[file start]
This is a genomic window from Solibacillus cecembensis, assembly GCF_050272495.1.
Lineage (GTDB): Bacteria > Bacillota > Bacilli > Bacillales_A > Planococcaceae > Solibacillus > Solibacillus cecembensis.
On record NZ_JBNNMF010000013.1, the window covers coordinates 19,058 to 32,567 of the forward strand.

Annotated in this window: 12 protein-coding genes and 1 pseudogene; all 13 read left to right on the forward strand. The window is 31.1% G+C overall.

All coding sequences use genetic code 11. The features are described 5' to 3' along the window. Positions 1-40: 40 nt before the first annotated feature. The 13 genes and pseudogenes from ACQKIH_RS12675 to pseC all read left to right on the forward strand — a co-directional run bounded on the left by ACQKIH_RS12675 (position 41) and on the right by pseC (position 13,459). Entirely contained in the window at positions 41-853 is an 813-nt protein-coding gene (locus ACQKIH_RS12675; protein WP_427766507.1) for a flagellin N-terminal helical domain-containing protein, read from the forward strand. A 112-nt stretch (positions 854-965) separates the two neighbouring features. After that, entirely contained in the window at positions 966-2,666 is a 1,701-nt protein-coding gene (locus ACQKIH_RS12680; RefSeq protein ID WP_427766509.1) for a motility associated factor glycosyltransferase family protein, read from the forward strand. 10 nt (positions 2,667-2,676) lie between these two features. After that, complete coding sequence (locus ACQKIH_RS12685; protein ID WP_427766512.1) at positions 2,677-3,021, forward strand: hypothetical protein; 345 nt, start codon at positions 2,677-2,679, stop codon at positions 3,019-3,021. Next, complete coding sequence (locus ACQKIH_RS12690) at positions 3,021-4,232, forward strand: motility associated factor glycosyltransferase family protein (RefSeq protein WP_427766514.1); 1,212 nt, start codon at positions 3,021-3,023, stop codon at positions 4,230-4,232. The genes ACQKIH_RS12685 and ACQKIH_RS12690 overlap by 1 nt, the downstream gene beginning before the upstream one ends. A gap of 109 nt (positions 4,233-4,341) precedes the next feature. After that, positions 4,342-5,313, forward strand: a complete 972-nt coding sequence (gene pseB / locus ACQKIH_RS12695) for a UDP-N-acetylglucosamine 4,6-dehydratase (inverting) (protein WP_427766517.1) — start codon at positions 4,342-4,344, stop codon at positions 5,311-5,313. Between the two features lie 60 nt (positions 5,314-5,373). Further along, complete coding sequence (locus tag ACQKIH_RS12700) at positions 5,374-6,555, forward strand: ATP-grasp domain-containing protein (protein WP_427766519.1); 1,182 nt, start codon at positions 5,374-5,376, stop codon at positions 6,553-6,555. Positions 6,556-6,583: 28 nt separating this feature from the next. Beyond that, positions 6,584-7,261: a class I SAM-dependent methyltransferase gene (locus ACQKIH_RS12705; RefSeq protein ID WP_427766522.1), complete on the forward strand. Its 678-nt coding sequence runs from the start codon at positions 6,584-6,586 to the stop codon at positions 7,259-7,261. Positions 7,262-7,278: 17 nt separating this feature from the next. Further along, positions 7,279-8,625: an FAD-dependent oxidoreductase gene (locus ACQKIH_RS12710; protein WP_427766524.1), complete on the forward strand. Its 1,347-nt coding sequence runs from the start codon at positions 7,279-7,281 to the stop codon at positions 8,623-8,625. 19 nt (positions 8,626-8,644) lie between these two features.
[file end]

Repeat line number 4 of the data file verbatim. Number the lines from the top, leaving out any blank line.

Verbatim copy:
Annotated in this window: 12 protein-coding genes and 1 pseudogene; all 13 read left to right on the forward strand. The window is 31.1% G+C overall.